Soft, webbed polishing cups are used to clean and polish the smooth surfaces of the teeth (Figure 18-1). The polishing cup is attached to the reusable prophy angle by a snap-on or screw-on attachment.

Polishing cups are made from both natural and synthetic rubber. Natural rubber polishing cups are more resilient and do not stain the teeth. Synthetic rubber polishing cups are stiffer than natural polishing cups. If synthetic polishing cups are used, white synthetic cups are preferable because black synthetic cups may stain the teeth. Synthetic polishing cups should be used for patients with an allergy to latex products.

Prophylaxis Angle and Handpiece

The prophylaxis angle, commonly called a prophy angle, attaches to the slow-speed handpiece (see Chapter 19). The reusable prophy angle must be properly cleaned and sterilized after each use. (Handpiece maintenance is discussed in Chapter 19.) When attaching the polishing cup or brush to the reusable type of prophy angle, be certain that the polishing cup or brush is securely fastened. If a polishing cup or brush falls off during the procedure, the patient could swallow or inhale it.

A disposable angle is available that is discarded after a single use. This disposable angle is manufactured with a polishing cup or a brush already attached.

Handpiece Grasp

The handpiece and prophylaxis angle are held in a pen grasp with the handle resting in the V-shaped area of the hand between the thumb and index finger (Figure 18-2). A proper grasp is important because if the grasp is not secure and comfortable, the weight and balance of the handpiece can cause hand and wrist fatigue (Box 18-2).

Fulcrum and Finger Rest

The terms fulcrum and finger rest are used interchangeably to describe the placement of the third, or ring, finger of the hand that is holding the instrument or handpiece.

The fulcrum provides stability for the operator and must be placed in such a way as to allow movement of the wrist and forearm.

The fulcrum is repositioned throughout the procedure as necessary. The fulcrum may be intraoral or extraoral, depending on a variety of circumstances such as:

Improper movement of the hand and fingers greatly increases operatory fatigue and over time can cause painful inflammation of the ligaments and nerves of the wrist.

Bristle Brushes

Bristle brushes are made from natural or synthetic materials and may be used to remove stains from deep pits and fissures of the enamel surfaces. Bristle brushes can cause severe gingival lacerations and must be used with special care (Box 18-3). Brushes are not recommended for use on exposed cementum or dentin because these surfaces are soft and are easily abraded.

Abrasives

Dental abrasives (polishing materials) are used to remove stain and to polish natural teeth, prosthetic appliances, restorations, and castings.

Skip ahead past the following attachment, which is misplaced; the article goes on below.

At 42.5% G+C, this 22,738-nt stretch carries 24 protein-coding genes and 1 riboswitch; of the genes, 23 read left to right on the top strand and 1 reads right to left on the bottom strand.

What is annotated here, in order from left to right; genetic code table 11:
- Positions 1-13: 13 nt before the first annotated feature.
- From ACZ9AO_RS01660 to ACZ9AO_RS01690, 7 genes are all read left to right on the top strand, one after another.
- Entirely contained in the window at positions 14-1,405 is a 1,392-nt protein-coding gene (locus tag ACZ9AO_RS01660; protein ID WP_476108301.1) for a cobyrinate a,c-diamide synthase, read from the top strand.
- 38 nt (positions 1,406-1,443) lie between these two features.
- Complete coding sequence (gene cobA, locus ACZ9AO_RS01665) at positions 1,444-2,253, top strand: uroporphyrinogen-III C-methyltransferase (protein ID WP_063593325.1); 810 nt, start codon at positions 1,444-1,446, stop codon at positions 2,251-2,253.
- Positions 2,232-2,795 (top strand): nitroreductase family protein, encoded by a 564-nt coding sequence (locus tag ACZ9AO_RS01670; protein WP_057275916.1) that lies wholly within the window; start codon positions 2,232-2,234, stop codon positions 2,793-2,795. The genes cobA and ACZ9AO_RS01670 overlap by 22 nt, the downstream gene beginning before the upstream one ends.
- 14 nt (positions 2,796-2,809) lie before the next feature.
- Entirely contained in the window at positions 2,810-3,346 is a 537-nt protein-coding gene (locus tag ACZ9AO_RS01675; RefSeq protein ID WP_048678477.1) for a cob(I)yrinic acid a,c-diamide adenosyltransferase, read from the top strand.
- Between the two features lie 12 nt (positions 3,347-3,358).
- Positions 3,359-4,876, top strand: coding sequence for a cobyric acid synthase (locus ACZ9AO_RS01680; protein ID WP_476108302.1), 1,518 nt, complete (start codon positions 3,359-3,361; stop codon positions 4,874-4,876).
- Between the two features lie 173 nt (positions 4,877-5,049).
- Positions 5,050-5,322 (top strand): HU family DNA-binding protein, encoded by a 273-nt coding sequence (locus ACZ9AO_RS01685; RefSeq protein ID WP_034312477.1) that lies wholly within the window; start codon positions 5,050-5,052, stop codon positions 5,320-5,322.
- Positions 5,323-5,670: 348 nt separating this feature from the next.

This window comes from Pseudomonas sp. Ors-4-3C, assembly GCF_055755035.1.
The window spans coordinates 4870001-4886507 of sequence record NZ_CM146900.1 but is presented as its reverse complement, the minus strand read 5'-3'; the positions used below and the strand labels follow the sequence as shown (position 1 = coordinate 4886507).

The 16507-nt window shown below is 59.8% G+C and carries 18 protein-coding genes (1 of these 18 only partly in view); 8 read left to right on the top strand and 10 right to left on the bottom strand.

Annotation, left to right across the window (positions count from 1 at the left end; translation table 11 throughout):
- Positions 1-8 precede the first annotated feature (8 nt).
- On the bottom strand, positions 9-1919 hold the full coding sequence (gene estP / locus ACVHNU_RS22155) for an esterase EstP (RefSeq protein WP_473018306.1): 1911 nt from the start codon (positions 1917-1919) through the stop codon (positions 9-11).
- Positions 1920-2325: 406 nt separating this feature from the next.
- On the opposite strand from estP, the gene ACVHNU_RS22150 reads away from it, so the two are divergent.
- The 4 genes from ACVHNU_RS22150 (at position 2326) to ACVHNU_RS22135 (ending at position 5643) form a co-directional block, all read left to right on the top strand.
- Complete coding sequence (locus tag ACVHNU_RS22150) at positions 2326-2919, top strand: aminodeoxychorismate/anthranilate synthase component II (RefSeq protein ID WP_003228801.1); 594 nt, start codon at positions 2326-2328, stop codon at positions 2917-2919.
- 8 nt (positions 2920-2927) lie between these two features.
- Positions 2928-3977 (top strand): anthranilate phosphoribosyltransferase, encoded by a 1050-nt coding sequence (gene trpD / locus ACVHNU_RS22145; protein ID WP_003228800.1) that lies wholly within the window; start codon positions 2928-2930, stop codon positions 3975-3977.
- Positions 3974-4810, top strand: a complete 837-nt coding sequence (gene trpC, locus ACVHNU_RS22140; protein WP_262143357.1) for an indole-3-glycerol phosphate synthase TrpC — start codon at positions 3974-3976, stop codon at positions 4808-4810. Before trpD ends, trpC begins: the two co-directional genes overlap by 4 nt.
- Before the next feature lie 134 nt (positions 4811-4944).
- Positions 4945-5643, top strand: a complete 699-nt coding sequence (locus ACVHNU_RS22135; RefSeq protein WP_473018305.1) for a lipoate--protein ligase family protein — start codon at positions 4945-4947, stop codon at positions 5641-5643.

Abrasives are available in various grits. (Grit refers to the degree of coarseness of an abrasive agent.) Abrasives are available in extra coarse, coarse, medium, fine, and extra fine. The coarser the agent, the more abrasive the surface.

Even a fine-grit abrasive agent removes small amounts of the enamel surface. Therefore the goal is to always use the abrasive agent that produces the least amount of abrasion to the tooth surface (Box 18-4).

Abrasives are available in commercial premixed pastes or in powders that are mixed with water or mouthwash to form slurry used in the polishing cup. Powder abrasives should be as wet as possible (but not runny) to minimize frictional heat. If the mixture is too wet, there will be splatter and difficulty in keeping the material in the cup. The commercial type of premixed paste is packaged ready to use.

Table 18-5 contains some of the most commonly used dental abrasives.

TABLE 18-5

Commonly Used Abrasives

Agent Action
Silex Fairly abrasive and used for cleaning more heavily stained tooth surfaces
Super-fine silex Used for removal of light stains on tooth enamel
Fine pumice Mildly abrasive and used for more persistent stains, such as tobacco stains
Zirconium silicate Used for cleaning and polishing tooth surfaces (this material is highly effective and does not abrade tooth enamel)
Chalk Also known as whiting; chalk is precipitated calcium carbonate (it is frequently incorporated into toothpaste and polishing pastes to whiten the teeth)
Commercial premixed preparations Contain an abrasive, water, a humectant (to keep the preparation moist), a binder (to prevent separation of the ingredients), flavoring agents, and color. Some commercial preparations are available in small plastic containers or individual packets that contribute to the cleanliness and sterility of the procedure.
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Jan 8, 2015 | Posted by in Dental Nursing and Assisting | Comments Off on 18. Coronal Polishing and Dental Sealants